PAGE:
Arteriovenous shunts involving the cavernous sinus are rarely congenital. Some 25% occur spontaneously especially in middle aged women secondary to atherosclerosis while cerebral trauma accounts for the rest 75%, usually in the young. Hemodynamically they may be divided into high-flow and low flow, which is usually determined by the severity of clinical findings.

The fistula is usually initiated by a rent in the wall of the intracavernous internal carotid artery or its branches with short-circuiting of arterial blood into the venous complex of the cavernous sinus. This leads to raised venous pressure and reduced arterial perfusion with soft tissue swelling and anterior segment ischemia.

Fistulae may be asymptomatic or have a range of presentations including lid swelling, orbital pain, pulsating exophthalmos of varying degrees, subjective or ocular or cephalic bruit, diplopia, engorged conjunctiva and raised IOP. The fundal changes include dilated veins, disc edema, retinal hemorrhages, venous stasis retinopathy or even venous occlusions (1).

Enlarged extra ocular muscles are visible by ultrasonography as is reverse flow of blood in the superior ophthalmic vein (2). An aid to definitive diagnosis is complete angiographic evaluation with selective opacification of bilateral internal and external carotid arteries and vertebral circulation. Prominence of the superior ophthalmic vein is frequently detected on CT scan and MRI may help visualize lateral bulging of the cavernous sinus (3,4).

Therapy is directed towards relieving ocular symptoms and preserving vision. Many fistulae close spontaneously and do not require anything beyond intervention. However, sight threatening fistulae need more agressive treatment with the goal being thrombosis of the fistula with normalization of orbital hemodynamics. The preferred method of treatment is intravascular closure of the fistula, which may be achieved by detachable balloon micro catheterization techniques or embolization with Isobutyl –2-cyanoacrylate or polyvinyl alcohol particles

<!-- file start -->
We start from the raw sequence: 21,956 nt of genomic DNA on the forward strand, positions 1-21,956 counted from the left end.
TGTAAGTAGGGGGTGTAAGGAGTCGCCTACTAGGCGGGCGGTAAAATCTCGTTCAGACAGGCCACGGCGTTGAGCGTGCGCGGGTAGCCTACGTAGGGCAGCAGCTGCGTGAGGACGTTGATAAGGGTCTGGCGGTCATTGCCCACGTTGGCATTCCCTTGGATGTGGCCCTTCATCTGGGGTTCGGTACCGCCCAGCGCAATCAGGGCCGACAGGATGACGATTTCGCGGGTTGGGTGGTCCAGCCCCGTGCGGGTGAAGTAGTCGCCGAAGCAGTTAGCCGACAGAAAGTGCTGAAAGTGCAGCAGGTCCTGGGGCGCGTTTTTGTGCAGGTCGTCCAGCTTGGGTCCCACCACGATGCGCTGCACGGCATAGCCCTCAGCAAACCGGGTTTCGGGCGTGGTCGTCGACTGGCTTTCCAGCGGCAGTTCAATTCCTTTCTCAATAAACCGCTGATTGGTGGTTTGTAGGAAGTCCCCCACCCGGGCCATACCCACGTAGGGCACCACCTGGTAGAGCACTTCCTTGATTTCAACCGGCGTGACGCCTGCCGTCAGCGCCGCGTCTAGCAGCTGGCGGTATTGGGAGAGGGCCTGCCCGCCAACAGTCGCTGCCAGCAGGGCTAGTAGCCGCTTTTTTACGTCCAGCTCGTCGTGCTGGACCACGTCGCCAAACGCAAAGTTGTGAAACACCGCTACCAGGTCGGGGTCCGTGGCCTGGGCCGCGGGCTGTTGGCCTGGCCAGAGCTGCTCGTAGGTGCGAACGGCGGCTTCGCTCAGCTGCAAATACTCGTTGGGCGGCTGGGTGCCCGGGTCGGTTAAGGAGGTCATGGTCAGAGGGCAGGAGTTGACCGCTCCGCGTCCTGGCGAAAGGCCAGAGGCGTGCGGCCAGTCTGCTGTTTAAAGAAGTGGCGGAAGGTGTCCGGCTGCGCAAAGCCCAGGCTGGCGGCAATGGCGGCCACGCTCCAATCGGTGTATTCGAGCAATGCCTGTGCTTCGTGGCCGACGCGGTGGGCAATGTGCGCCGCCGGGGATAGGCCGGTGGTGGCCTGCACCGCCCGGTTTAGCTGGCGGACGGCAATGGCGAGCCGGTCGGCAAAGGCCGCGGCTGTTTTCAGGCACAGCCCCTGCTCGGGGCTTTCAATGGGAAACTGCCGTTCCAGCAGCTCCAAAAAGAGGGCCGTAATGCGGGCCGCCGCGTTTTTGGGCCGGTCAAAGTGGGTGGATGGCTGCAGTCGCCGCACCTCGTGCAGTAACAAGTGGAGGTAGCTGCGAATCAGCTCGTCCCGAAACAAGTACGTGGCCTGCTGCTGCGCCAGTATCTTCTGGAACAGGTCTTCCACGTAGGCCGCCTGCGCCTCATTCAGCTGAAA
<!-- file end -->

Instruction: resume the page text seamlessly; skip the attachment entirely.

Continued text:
Another method of transvenous embolization utilizes Guglielmi detachable coils and fibered platinum coils. Various routes have been tried including inferior petrosal sinus (IPS) alone, IPS and inter-cavernous sinus, IPS and clival plexus, superior ophthalmic vein (SOV) via facial vein and SOV via superficial temporal vein (5).

Transvenous embolization through retrograde catheterization of the superior ophthalmic vein can allow complete coil occlusion of the lesion with marked improvements in visual outcome (6).

This case illustrates the spectrum of subtle to conspicuous ocular manifestations that can be seen in patients with CCF and its potential to present as an emergency. CCF should be included in the differential diagnosis of an "atypical" red eye. Recognition of arterialised conjunctival vessels and auscultation of an orbital bruit raises the possibility of a CCF, requiring prompt diagnostic studies (7).


1. Neuro-ophthalmlogy, Third edition, Joel S Glaser, Lippincott Williams and Wilkins, Chapter 17, Pgs 605-611
2. Atta HR,Dick AD,Hamed LM et al: Venous stasis orbitopathy: A clinical and echographic study.Br J Ophthalmol 80:129. 1996)

3. Elster AD,Chen MYM,Richardson DM et al:Dilated intracavernous sinuses:an MR sign of carotid-cavernous and carotid-dural fistulas.AJNR Am J Neroradol 12:641,191

4. Anderson K, Collie DA,Capewell A.CT angiographic appearances of carotico-cavernous fistula.Clin Radiol 2001; 56, 514-6

5. Cheng KM, Chan CM, Cheung YL. Transvenous embolisation of dural carotid-cavernous fistulas by multiple venous routes: a series of 27 cases. Acta Neurochir (Wien). 2003 Jan;145(1):17-29

6. Albuquerque FC, Heinz GW, McDougall CG.Reversal of blindness after transvenous embolization of a carotid-cavernous fistula: case report. Neurosurgery. 2003 Jan;52(1):233-6; discussion 236-7.

7. Bhatti MT, Peters KR. A red eye and then a really red eye. Surv Ophthalmol. 2003 Mar-Apr;48(2):224-9.